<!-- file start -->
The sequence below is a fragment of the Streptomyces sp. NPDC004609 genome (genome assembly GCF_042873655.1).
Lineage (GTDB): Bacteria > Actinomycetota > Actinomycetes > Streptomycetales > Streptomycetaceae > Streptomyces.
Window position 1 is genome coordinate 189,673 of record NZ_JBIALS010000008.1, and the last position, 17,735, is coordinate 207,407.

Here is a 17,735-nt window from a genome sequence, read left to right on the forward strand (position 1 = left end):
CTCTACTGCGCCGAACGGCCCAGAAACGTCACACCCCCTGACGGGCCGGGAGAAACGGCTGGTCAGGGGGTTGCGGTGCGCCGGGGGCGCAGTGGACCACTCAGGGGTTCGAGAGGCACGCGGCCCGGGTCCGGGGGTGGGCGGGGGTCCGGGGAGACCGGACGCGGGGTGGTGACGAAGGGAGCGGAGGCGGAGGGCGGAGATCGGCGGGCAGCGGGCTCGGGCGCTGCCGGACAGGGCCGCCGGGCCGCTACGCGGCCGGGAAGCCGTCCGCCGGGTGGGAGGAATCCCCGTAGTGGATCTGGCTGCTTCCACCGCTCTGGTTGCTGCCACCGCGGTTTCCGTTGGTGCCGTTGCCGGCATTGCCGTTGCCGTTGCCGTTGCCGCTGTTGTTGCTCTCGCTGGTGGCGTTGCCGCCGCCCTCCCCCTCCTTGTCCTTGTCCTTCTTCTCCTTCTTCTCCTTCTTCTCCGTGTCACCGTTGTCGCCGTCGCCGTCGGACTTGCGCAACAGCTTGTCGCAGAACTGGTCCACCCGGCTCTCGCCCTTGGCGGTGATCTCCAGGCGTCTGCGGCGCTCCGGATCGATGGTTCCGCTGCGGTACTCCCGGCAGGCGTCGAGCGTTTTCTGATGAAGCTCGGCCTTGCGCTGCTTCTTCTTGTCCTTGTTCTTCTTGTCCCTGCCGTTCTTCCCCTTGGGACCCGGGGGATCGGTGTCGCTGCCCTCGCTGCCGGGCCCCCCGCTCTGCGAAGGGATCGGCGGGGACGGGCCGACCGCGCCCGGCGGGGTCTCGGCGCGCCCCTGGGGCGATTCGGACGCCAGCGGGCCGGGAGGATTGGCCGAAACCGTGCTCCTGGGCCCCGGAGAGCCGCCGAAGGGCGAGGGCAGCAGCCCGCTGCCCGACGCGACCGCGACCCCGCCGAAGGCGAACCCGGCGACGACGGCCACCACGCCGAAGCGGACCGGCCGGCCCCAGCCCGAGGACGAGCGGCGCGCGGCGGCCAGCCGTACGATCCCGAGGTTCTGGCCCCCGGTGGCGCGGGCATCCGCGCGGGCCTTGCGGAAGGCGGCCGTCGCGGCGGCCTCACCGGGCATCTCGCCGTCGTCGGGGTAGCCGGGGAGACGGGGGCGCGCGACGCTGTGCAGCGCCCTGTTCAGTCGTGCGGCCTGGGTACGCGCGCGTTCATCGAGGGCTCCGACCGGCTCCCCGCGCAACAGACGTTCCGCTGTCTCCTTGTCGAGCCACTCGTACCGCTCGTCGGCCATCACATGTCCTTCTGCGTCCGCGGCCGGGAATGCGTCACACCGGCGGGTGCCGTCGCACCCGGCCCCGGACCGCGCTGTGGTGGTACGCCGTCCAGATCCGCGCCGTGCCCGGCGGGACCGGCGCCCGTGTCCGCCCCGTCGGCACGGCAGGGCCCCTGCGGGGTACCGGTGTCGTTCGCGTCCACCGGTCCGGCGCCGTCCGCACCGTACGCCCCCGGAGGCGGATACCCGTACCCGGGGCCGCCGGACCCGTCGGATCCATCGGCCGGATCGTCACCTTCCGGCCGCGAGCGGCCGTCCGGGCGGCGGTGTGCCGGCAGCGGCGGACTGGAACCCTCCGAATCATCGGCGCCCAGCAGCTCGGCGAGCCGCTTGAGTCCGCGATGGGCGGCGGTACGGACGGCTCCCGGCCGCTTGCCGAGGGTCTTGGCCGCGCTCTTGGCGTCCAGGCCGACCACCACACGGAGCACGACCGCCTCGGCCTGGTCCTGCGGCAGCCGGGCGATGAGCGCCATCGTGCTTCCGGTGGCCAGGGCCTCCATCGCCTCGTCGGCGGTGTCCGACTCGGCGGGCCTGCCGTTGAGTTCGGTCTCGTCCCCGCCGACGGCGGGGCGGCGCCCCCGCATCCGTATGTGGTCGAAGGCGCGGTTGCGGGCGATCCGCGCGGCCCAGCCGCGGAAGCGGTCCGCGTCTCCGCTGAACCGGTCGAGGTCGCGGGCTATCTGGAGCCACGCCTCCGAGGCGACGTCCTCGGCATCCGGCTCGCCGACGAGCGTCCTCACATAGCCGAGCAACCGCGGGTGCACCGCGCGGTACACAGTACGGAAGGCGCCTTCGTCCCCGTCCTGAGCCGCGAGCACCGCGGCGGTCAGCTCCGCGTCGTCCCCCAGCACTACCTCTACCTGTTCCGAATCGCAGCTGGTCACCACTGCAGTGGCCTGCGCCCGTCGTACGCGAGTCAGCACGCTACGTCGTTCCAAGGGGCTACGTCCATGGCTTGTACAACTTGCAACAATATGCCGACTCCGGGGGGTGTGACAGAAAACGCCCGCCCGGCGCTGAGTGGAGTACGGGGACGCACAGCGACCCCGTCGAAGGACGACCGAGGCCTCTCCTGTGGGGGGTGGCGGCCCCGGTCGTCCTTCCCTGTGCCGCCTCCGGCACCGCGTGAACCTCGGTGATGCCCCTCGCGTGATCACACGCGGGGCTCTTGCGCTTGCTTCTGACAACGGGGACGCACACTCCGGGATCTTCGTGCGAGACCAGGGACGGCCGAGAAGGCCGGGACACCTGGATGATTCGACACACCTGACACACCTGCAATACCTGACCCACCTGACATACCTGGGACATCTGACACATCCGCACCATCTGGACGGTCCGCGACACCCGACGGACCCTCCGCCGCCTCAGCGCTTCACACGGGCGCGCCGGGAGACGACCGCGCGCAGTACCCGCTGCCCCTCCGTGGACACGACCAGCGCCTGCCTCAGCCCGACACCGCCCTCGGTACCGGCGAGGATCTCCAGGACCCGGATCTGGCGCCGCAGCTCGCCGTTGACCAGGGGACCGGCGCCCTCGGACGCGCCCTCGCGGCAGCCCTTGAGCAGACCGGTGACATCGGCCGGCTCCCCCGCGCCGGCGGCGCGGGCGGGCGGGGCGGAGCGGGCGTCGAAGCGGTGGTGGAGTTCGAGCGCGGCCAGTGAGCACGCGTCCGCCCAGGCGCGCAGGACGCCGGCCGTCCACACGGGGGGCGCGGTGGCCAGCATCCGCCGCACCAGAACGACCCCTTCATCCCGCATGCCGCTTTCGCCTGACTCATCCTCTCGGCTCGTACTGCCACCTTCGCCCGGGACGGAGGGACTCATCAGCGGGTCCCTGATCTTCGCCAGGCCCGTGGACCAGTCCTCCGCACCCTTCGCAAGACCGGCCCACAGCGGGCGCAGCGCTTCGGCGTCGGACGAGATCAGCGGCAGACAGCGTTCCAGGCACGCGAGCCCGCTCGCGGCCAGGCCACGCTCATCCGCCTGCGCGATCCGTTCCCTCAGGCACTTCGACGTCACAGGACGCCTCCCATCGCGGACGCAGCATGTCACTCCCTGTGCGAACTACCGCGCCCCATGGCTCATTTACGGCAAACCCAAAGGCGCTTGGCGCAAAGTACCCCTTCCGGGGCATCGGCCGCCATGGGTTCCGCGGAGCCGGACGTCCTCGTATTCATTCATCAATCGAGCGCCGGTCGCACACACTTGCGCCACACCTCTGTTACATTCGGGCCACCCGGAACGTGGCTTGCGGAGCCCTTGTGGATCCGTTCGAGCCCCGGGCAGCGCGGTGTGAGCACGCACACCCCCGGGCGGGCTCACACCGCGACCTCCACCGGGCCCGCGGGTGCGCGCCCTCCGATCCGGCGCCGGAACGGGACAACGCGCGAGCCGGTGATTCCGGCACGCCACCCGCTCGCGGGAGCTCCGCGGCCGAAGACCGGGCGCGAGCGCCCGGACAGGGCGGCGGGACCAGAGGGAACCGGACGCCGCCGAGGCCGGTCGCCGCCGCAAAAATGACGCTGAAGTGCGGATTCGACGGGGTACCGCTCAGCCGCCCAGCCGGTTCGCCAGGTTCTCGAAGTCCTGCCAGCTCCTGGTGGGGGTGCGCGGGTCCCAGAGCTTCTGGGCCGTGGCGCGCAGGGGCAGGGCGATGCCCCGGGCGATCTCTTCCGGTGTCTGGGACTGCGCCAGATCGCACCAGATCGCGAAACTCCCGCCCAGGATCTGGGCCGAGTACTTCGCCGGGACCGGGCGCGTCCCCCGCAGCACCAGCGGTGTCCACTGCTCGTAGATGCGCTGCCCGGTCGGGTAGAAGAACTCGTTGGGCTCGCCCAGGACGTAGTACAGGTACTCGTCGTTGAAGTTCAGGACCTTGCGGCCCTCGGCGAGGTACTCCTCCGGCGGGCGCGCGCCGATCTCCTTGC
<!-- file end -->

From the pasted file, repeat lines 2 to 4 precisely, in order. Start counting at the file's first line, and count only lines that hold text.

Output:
Lineage (GTDB): Bacteria > Actinomycetota > Actinomycetes > Streptomycetales > Streptomycetaceae > Streptomyces.
Window position 1 is genome coordinate 189,673 of record NZ_JBIALS010000008.1, and the last position, 17,735, is coordinate 207,407.

Here is a 17,735-nt window from a genome sequence, read left to right on the forward strand (position 1 = left end):